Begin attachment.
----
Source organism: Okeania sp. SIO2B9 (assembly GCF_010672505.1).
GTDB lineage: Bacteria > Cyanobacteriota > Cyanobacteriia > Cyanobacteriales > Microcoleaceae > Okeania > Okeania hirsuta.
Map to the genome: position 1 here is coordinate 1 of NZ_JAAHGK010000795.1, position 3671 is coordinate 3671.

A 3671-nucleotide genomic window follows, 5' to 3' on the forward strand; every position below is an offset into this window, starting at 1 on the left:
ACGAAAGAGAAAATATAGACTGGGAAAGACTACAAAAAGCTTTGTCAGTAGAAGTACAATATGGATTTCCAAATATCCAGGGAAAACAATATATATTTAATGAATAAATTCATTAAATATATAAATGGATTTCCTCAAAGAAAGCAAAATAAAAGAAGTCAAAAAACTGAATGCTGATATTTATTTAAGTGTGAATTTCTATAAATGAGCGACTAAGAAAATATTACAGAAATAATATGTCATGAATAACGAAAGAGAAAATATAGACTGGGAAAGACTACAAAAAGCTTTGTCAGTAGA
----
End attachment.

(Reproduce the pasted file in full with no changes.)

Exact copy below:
Source organism: Okeania sp. SIO2B9 (assembly GCF_010672505.1).
GTDB lineage: Bacteria > Cyanobacteriota > Cyanobacteriia > Cyanobacteriales > Microcoleaceae > Okeania > Okeania hirsuta.
Map to the genome: position 1 here is coordinate 1 of NZ_JAAHGK010000795.1, position 3671 is coordinate 3671.

A 3671-nucleotide genomic window follows, 5' to 3' on the forward strand; every position below is an offset into this window, starting at 1 on the left:
ACGAAAGAGAAAATATAGACTGGGAAAGACTACAAAAAGCTTTGTCAGTAGAAGTACAATATGGATTTCCAAATATCCAGGGAAAACAATATATATTTAATGAATAAATTCATTAAATATATAAATGGATTTCCTCAAAGAAAGCAAAATAAAAGAAGTCAAAAAACTGAATGCTGATATTTATTTAAGTGTGAATTTCTATAAATGAGCGACTAAGAAAATATTACAGAAATAATATGTCATGAATAACGAAAGAGAAAATATAGACTGGGAAAGACTACAAAAAGCTTTGTCAGTAGA